Managing Asymmetric Conflict
We consider conflicts between an incumbent, e.g. government or dominant firm, and potential challengers, e.g. guerilla movement or entrants. It is not uncommon for challengers to win such conflicts despite their lack of resources. They can do this by exploiting a second mover advantage: choosing to attack the incumbent in ways that it had not prepared for, because it was locked in by past investments. To model such asymmetric conflict we use a three stage game. In the first stage the incumbent chooses effort; in the second stage the challengers choose the degree of differentiation from the incumbent and in the third stage each decide whether to attack or defend and collect their payoffs. This simple model has a number of interesting predicitions, which may apply in certain types of legal, commercial and military conflicts.
|Date of creation:||Oct 2004|
|Contact details of provider:|| Postal: School of Economics, University of Kent, Canterbury, Kent, CT2 7NP|
Phone: +44 (0)1227 827497
Web page: http://www.kent.ac.uk/economics/
|Order Information:|| Email: |
Please report citation or reference errors to , or , if you are the registered author of the cited work, log in to your RePEc Author Service profile, click on "citations" and make appropriate adjustments.:
- Bresnahan, Timothy F & Greenstein, Shane, 1999.
"Technological Competition and the Structure of the Computer Industry,"
Journal of Industrial Economics,
Wiley Blackwell, vol. 47(1), pages 1-40, March.
- Timothy F. Bresnahan & Shane Greenstein, 1997. "Technological Competition and the Structure of the Computer Industry," Working Papers 97028, Stanford University, Department of Economics.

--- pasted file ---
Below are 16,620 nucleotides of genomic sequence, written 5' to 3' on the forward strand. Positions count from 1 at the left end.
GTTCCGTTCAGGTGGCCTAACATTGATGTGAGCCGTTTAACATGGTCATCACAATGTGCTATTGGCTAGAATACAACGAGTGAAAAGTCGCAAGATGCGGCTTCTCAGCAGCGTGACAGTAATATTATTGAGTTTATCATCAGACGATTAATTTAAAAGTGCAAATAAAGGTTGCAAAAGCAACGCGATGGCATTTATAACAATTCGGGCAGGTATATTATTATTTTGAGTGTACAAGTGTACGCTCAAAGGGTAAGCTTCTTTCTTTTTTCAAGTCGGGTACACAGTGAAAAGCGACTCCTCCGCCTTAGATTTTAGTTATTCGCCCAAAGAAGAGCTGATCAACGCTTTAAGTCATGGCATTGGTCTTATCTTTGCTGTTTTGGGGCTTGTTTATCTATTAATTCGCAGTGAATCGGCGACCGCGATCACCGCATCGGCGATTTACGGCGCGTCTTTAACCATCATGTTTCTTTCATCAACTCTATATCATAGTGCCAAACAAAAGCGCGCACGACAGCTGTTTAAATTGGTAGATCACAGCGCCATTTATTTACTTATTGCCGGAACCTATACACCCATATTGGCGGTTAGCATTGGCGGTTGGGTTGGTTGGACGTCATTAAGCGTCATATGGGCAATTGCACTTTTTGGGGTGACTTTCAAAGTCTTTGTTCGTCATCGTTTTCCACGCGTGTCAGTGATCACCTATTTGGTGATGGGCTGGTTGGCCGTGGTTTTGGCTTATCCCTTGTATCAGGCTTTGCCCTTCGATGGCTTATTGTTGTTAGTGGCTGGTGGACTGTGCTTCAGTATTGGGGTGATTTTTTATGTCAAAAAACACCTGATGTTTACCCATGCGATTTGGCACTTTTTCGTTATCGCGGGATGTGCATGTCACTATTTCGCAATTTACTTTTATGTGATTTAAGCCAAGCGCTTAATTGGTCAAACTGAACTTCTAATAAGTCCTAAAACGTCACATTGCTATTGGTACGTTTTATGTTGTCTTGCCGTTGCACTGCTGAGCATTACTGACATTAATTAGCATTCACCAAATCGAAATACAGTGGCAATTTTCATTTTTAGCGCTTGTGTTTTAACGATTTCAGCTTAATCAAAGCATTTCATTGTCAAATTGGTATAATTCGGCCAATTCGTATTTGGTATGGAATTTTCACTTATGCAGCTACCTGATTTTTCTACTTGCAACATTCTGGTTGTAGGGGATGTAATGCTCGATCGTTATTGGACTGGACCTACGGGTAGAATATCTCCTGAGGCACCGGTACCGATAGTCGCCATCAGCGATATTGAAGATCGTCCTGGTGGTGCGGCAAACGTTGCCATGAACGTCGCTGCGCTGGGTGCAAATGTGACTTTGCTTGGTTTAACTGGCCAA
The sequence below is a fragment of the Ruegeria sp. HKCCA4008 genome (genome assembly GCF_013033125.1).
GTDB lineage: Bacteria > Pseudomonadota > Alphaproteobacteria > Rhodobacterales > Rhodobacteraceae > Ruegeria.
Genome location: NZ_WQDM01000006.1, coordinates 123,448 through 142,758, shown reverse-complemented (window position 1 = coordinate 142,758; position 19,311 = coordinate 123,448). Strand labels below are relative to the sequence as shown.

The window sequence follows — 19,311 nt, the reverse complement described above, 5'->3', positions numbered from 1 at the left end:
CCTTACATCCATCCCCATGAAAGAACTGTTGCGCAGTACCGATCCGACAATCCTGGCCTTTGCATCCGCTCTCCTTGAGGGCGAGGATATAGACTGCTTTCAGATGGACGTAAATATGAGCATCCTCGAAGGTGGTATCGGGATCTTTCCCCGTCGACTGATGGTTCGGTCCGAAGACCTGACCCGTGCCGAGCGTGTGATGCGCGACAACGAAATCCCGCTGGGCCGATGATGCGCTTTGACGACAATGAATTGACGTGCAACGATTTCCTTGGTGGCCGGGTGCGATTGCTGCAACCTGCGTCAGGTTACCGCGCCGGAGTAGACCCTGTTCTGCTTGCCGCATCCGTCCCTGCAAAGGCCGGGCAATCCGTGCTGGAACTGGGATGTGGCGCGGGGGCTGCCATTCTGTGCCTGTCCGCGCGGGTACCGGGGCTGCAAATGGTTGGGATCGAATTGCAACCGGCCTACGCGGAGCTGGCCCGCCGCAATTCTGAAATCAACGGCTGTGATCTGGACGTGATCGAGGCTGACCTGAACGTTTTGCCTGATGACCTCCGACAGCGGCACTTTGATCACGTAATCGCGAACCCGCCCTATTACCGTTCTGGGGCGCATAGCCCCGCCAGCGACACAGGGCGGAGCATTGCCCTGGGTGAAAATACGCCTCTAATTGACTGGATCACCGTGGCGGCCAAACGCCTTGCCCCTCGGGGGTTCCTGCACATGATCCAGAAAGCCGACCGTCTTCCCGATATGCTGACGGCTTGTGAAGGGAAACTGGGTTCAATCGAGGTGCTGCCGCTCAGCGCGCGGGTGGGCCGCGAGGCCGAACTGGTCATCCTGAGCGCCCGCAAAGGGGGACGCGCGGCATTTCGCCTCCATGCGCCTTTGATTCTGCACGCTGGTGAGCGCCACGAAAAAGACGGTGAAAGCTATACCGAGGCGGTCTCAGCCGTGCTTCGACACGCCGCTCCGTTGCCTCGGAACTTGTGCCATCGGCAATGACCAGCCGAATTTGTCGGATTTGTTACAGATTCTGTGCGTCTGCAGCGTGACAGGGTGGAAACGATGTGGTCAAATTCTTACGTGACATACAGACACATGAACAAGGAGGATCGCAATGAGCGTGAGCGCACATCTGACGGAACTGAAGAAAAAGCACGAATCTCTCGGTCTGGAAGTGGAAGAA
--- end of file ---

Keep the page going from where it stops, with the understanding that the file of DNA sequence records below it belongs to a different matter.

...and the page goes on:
- Ralph Rotte & Christoph Schmidt, 2003.
"On the production of victory: Empirical determinants of battlefield success in modern war,"
Defence and Peace Economics,
Taylor & Francis Journals, vol. 14(3), pages 175-192.
- Rotte, Ralph & Schmidt, Christoph M., 2002. "On the Production of Victory: Empirical Determinants of Battlefield Success in Modern War," IZA Discussion Papers 491, Institute for the Study of Labor (IZA).
- John Sutton, 2001. "Technology and Market Structure: Theory and History," MIT Press Books, The MIT Press, edition 1, volume 1, number 0262692643, January.
- Grossman, Herschel I & Kim, Minseong, 1995. "Swords or Plowshares? A Theory of the Security of Claims to Property," Journal of Political Economy, University of Chicago Press, vol. 103(6), pages 1275-1288, December.
- Sandler, Todd & Enders, Walter, 2004. "An economic perspective on transnational terrorism," European Journal of Political Economy, Elsevier, vol. 20(2), pages 301-316, June.
- Intriligator, Michael D, 1975. "Strategic Considerations in the Richardson Model of Arms Races," Journal of Political Economy, University of Chicago Press, vol. 83(2), pages 339-353, April.
- Bruno S. Frey & Simon Luechinger, "undated". "How to Fight Terrorism: Alternatives to Deterrence," IEW - Working Papers 137, Institute for Empirical Research in Economics - University of Zurich.
- Hirshleifer,Jack, 2001.
"The Dark Side of the Force,"
Cambridge University Press, number 9780521804127, December.
- Hirshleifer,Jack, 2001. "The Dark Side of the Force," Cambridge Books, Cambridge University Press, number 9780521009171.
- Jack Hirshleifer, 1993. "The Dark Side of the Force," UCLA Economics Working Papers 702, UCLA Department of Economics.
- Grossman, Herschel I, 1991. "A General Equilibrium Model of Insurrections," American Economic Review, American Economic Association, vol. 81(4), pages 912-921, September.
- Collier, Paul & Hoeffler, Anke, 1998. "On Economic Causes of Civil War," Oxford Economic Papers, Oxford University Press, vol. 50(4), pages 563-573, October.
- Lapan, Harvey E. & Sandler, Todd, 1993. "Terrorism and signalling," European Journal of Political Economy, Elsevier, vol. 9(3), pages 383-397, August.Full references (including those not matched with items on IDEAS)